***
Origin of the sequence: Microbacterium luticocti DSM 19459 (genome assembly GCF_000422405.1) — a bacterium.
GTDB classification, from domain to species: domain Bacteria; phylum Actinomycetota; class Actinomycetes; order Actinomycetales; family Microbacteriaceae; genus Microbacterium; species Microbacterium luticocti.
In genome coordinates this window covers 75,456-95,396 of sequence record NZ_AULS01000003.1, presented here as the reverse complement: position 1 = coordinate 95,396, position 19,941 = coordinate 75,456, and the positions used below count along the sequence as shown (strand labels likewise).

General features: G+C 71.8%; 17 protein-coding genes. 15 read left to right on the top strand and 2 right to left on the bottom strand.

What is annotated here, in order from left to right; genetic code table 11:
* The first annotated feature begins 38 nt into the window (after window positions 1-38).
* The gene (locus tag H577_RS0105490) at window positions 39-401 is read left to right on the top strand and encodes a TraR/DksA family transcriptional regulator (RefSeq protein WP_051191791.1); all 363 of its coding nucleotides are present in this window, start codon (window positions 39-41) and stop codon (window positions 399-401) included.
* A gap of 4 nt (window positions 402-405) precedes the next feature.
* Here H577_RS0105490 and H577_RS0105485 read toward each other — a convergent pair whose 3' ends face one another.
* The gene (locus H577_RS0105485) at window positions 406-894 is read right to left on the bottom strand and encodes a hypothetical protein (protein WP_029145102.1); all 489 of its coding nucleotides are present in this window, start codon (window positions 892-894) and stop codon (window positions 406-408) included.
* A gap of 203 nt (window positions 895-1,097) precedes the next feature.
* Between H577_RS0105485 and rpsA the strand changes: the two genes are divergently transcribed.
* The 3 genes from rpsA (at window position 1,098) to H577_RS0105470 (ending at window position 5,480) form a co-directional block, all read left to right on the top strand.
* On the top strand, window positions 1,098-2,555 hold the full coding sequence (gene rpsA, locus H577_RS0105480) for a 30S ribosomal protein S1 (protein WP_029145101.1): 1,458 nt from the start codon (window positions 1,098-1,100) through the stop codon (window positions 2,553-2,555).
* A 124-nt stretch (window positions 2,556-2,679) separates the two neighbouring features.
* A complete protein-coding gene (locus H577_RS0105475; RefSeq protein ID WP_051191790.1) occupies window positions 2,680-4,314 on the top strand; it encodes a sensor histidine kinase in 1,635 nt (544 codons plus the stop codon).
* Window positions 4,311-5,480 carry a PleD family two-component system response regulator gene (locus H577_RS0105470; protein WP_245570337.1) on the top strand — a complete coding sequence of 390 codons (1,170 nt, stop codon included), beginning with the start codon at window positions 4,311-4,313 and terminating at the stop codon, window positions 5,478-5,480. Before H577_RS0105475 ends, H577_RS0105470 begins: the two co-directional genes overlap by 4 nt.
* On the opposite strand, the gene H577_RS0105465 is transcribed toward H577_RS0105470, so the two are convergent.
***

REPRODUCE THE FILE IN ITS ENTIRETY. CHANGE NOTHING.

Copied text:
Origin of the sequence: Microbacterium luticocti DSM 19459 (genome assembly GCF_000422405.1) — a bacterium.
GTDB classification, from domain to species: domain Bacteria; phylum Actinomycetota; class Actinomycetes; order Actinomycetales; family Microbacteriaceae; genus Microbacterium; species Microbacterium luticocti.
In genome coordinates this window covers 75,456-95,396 of sequence record NZ_AULS01000003.1, presented here as the reverse complement: position 1 = coordinate 95,396, position 19,941 = coordinate 75,456, and the positions used below count along the sequence as shown (strand labels likewise).

General features: G+C 71.8%; 17 protein-coding genes. 15 read left to right on the top strand and 2 right to left on the bottom strand.

What is annotated here, in order from left to right; genetic code table 11:
* The first annotated feature begins 38 nt into the window (after window positions 1-38).
* The gene (locus tag H577_RS0105490) at window positions 39-401 is read left to right on the top strand and encodes a TraR/DksA family transcriptional regulator (RefSeq protein WP_051191791.1); all 363 of its coding nucleotides are present in this window, start codon (window positions 39-41) and stop codon (window positions 399-401) included.
* A gap of 4 nt (window positions 402-405) precedes the next feature.
* Here H577_RS0105490 and H577_RS0105485 read toward each other — a convergent pair whose 3' ends face one another.
* The gene (locus H577_RS0105485) at window positions 406-894 is read right to left on the bottom strand and encodes a hypothetical protein (protein WP_029145102.1); all 489 of its coding nucleotides are present in this window, start codon (window positions 892-894) and stop codon (window positions 406-408) included.
* A gap of 203 nt (window positions 895-1,097) precedes the next feature.
* Between H577_RS0105485 and rpsA the strand changes: the two genes are divergently transcribed.
* The 3 genes from rpsA (at window position 1,098) to H577_RS0105470 (ending at window position 5,480) form a co-directional block, all read left to right on the top strand.
* On the top strand, window positions 1,098-2,555 hold the full coding sequence (gene rpsA, locus H577_RS0105480) for a 30S ribosomal protein S1 (protein WP_029145101.1): 1,458 nt from the start codon (window positions 1,098-1,100) through the stop codon (window positions 2,553-2,555).
* A 124-nt stretch (window positions 2,556-2,679) separates the two neighbouring features.
* A complete protein-coding gene (locus H577_RS0105475; RefSeq protein ID WP_051191790.1) occupies window positions 2,680-4,314 on the top strand; it encodes a sensor histidine kinase in 1,635 nt (544 codons plus the stop codon).
* Window positions 4,311-5,480 carry a PleD family two-component system response regulator gene (locus H577_RS0105470; protein WP_245570337.1) on the top strand — a complete coding sequence of 390 codons (1,170 nt, stop codon included), beginning with the start codon at window positions 4,311-4,313 and terminating at the stop codon, window positions 5,478-5,480. Before H577_RS0105475 ends, H577_RS0105470 begins: the two co-directional genes overlap by 4 nt.
* On the opposite strand, the gene H577_RS0105465 is transcribed toward H577_RS0105470, so the two are convergent.